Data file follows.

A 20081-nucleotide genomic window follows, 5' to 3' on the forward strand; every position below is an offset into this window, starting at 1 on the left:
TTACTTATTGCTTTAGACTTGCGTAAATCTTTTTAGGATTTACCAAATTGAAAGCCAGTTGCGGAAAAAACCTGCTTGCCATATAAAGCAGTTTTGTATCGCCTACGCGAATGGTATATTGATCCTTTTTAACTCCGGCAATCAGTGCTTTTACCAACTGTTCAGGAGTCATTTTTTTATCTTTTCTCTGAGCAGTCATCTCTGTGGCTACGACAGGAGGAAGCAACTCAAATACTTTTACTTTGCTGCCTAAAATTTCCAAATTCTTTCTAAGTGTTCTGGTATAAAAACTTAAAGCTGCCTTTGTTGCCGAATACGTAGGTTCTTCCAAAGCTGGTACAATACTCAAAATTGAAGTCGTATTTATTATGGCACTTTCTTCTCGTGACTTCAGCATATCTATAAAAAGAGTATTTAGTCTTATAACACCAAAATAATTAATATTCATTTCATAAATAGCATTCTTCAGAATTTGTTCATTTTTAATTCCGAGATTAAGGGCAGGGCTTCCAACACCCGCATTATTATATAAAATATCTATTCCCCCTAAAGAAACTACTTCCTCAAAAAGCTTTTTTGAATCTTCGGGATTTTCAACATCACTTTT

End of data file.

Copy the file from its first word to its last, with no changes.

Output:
A 20081-nucleotide genomic window follows, 5' to 3' on the forward strand; every position below is an offset into this window, starting at 1 on the left:
TTACTTATTGCTTTAGACTTGCGTAAATCTTTTTAGGATTTACCAAATTGAAAGCCAGTTGCGGAAAAAACCTGCTTGCCATATAAAGCAGTTTTGTATCGCCTACGCGAATGGTATATTGATCCTTTTTAACTCCGGCAATCAGTGCTTTTACCAACTGTTCAGGAGTCATTTTTTTATCTTTTCTCTGAGCAGTCATCTCTGTGGCTACGACAGGAGGAAGCAACTCAAATACTTTTACTTTGCTGCCTAAAATTTCCAAATTCTTTCTAAGTGTTCTGGTATAAAAACTTAAAGCTGCCTTTGTTGCCGAATACGTAGGTTCTTCCAAAGCTGGTACAATACTCAAAATTGAAGTCGTATTTATTATGGCACTTTCTTCTCGTGACTTCAGCATATCTATAAAAAGAGTATTTAGTCTTATAACACCAAAATAATTAATATTCATTTCATAAATAGCATTCTTCAGAATTTGTTCATTTTTAATTCCGAGATTAAGGGCAGGGCTTCCAACACCCGCATTATTATATAAAATATCTATTCCCCCTAAAGAAACTACTTCCTCAAAAAGCTTTTTTGAATCTTCGGGATTTTCAACATCACTTTT